5. No Chinaman must figure in the story.

No, we’re not talking about those of Chinese descent. The term ‘Chinamen’ refers to evil mastermind character, maniacal laugh included. Antagonists need real motives. Their reason for committing a crime must be plausible. No sinister villains are welcome in a detective story.

6. No accident must ever help the detective, nor must he ever have an unaccountable intuition which proves to be right.

Frankly, this rule reminds me of those classic Scooby Doo cartoon, where clues fall into their laps. As tempting as it sounds, coincidences, chance happenings and bizarre hunches are just too easy. Every clue must be discovered on purpose, with purpose. Don’t just hand over clues on a silver platter. Make your detective, and the reader, work for every scrap of information.

7. The detective must not himself commit the crime.

Where’s the fun in that? Listen to Knox, it’d be a disaster to have the detective be the culprit. Plus, you’re killing any chance for a sequel. No pun intended.

8. The detective must not light on any clues which are not instantly produced for the inspection of the reader.

For fairness, the detective and the reader must have equal opportunity to solve the case. However, the sleuth can keep some less obvious clues to himself. Just collecting the insignificant clues in his/her pocket until the big reveal. The reader knows every hint, but just isn’t sure how important each piece of information is.

9. The stupid friend of the detective, the Watson, must not conceal any thoughts which pass through his mind; his intelligence must be slightly, but very slightly, below that of the average reader.

I object to this one. Although he wasn’t smarter than Holmes, I wouldn’t consider Watson an idiot. Seriously, Watson could pull his own weight. The sidekick can have brains too. Heck, they may even become as asset for a detective during an investigation. Instead of being slightly below the reader’s intelligence, why can’t a sidekick’s intelligence be slightly below the detective’s brainpower?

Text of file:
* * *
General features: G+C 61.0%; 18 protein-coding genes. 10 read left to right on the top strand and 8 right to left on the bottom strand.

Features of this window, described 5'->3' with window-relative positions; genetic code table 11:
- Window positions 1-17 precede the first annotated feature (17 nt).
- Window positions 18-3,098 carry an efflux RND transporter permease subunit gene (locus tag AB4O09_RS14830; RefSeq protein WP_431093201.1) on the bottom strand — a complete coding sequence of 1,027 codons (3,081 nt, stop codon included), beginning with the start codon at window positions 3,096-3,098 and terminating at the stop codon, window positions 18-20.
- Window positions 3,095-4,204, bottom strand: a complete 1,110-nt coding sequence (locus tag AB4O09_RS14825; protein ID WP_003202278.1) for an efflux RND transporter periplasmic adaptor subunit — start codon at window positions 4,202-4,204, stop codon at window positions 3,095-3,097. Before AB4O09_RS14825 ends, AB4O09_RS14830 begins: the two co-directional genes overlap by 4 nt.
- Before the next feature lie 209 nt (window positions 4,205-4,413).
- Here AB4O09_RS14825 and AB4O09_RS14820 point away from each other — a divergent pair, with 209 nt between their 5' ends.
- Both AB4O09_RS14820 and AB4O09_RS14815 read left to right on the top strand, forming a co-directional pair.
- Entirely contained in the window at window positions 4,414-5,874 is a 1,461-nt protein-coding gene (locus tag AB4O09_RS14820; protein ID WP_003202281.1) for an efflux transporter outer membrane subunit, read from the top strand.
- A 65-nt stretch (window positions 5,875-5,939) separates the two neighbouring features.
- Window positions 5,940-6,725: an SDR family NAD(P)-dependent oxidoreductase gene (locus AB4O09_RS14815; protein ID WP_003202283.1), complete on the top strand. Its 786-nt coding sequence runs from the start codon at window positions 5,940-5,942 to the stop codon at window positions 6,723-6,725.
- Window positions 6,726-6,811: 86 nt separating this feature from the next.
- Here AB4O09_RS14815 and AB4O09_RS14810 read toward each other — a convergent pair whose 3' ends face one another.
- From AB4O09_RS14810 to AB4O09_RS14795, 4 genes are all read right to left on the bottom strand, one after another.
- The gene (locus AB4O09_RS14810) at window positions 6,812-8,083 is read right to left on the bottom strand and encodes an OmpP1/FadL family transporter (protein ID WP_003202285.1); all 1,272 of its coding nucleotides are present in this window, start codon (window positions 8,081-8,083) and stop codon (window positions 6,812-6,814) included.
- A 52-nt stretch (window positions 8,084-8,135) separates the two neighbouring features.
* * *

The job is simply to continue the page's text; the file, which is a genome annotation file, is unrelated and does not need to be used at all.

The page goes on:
10. Twin brothers, and doubles generally, must not appear unless we have been duly prepared for them.

See, I feel like nowadays, audiences are thrilled by surprise doubles. Not all doubles or twin need a heads up in advance. (Side note: Have you guys been watching Cloak and Dagger? Talk about shocking doubles.)


Yes, all of these “commandments” have been broken in detective fiction before. However, some of these rules are still relevant by today’s standards. Murder mysteries are complicated games, whether you choose to take note of the rules or break them is up to you. You’re the writer.

What do you guys think of Knox’s rules from 1929? Do you think they still hold up to today’s whodunits? Let me know in the comments.

Write with Heart,

Lady Jabberwocky

To the Teacher Made Me a Writer

In the spirit of International Women’s day, I’ve decided to take a sentimental stroll down memory lane today. Let me tell you the story of the teacher who made me a writer and changed my life.

So Back in High School….

Let me give you an mental image of the kind of kid I was in school. An average B student. Definitely not one of the cool girls. I was awkward and lanky and a total mess. And I had no idea what I would do with the rest of my life.

In Freshman year, I wrote my first fictional story and discovered I actually liked writing. English was my favorite subject. Here was the problem. In my personal life, there was no one to encourage me to pursue my talent, nor acknowledgement that I even had a talent.

Until I Met this Teacher

For now, let’s call her Miss J. She was my English teacher in both my Freshman year and my Senior year. And she saw the potential in me that I didn’t even know existed.

Miss J was a kind and lovely person. She introduced me to literature that initially inspired me to write. Works like ‘To Kill a Mockingbird’, ‘Of Mice and Men’ And Greek Mythology. The first story I ever wrote was probably in her class.

Speaking of Mythology, towards the end of Freshman year, my high school wanted to remove Greek Mythology from the curriculum and planned on throw away a bunch of books away. The horror. Before they were tossed in the garbage, she gave me one of those books. Torn and tattered, it will always remain on my bookshelf.

Struggles with Self Esteem

This one time, we were assigned to write a scene inspired by Hamlet, the play we were reading at the time. I was so excited that I worked extra hard on this two page script. Even researched authentic Shakespearean language. After I handed it in, my teacher was genuinely impressed and asked if she could read it to the whole class. I told her ‘no’.

And even today, I still regret that decision. See, my confidence was under the floorboards at the time. I was incredibly self conscious, and felt like I was rubbing my great story in everyone’s face, and then everyone would hate me. “No, no, it isn’t that great. Surely, my work isn’t the best in the class.”